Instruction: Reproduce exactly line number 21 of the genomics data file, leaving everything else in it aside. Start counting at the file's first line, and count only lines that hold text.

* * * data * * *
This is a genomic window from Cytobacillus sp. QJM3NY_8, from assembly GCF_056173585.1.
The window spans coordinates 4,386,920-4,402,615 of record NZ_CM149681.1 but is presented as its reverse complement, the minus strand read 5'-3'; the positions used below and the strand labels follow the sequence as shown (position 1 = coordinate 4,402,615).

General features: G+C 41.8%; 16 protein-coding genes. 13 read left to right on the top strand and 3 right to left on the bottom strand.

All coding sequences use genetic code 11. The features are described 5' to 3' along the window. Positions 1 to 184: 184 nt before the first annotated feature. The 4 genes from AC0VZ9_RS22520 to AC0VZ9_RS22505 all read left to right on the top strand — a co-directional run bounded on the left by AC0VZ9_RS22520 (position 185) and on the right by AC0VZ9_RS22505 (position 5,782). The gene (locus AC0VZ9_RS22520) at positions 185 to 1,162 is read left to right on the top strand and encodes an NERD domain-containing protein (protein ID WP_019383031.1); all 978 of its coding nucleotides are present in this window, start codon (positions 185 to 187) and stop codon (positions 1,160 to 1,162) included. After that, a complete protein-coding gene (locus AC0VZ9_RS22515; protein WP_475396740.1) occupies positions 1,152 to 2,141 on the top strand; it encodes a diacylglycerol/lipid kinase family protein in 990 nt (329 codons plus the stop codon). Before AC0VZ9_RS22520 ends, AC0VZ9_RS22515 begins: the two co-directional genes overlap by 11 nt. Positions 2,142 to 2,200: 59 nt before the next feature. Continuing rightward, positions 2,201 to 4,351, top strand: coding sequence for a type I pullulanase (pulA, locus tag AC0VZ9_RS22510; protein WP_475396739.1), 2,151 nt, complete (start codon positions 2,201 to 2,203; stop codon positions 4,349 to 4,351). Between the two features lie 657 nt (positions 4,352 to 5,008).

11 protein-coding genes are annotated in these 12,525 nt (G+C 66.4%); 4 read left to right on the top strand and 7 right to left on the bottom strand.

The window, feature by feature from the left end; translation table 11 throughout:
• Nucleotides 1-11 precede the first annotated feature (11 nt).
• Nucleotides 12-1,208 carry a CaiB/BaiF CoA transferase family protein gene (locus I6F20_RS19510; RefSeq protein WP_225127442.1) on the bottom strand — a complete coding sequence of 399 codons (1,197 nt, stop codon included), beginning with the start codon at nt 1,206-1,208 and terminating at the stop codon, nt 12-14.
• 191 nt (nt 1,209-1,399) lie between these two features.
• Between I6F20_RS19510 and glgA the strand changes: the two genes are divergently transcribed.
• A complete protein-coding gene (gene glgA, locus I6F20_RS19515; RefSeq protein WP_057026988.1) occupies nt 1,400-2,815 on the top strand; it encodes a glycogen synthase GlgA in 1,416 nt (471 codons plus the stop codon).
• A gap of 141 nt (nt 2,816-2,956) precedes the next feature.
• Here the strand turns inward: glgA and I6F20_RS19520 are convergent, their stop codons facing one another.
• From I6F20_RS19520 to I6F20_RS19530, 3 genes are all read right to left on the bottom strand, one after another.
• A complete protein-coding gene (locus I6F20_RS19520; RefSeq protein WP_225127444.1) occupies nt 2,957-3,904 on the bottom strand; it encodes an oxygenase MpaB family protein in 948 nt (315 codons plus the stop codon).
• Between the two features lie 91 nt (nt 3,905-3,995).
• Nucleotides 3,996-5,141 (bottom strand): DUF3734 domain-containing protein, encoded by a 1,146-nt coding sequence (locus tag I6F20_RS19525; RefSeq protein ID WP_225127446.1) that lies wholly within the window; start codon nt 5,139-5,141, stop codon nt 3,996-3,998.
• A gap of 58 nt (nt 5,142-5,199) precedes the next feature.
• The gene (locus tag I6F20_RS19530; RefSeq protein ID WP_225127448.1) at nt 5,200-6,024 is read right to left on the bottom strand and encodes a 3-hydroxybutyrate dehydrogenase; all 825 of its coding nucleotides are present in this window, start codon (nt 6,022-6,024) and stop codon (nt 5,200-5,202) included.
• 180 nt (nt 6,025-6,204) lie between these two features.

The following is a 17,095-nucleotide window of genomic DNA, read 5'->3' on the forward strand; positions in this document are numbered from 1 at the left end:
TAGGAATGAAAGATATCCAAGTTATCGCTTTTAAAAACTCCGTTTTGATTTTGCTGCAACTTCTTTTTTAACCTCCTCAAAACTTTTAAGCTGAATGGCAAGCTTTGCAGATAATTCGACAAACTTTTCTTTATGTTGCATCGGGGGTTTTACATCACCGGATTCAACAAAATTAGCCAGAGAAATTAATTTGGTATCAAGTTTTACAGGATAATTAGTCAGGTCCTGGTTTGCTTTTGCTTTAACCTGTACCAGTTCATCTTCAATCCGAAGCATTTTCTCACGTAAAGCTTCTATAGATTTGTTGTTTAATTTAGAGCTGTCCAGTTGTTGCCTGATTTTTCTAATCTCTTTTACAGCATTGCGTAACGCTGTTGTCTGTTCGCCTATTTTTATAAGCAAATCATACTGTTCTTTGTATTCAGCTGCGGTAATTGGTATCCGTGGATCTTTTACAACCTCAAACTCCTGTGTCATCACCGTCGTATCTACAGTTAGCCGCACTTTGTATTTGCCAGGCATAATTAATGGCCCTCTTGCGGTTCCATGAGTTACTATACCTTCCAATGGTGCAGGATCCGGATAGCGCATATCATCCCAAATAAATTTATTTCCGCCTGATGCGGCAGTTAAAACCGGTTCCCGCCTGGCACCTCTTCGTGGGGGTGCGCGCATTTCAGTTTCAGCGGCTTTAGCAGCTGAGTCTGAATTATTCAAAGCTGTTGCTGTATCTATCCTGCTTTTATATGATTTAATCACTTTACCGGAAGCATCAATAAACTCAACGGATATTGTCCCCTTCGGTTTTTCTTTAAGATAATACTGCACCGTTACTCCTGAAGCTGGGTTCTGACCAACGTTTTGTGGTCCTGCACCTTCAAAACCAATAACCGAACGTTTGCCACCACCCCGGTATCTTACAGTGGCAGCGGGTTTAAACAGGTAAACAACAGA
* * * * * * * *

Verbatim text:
The following is a 17,095-nucleotide window of genomic DNA, read 5'->3' on the forward strand; positions in this document are numbered from 1 at the left end: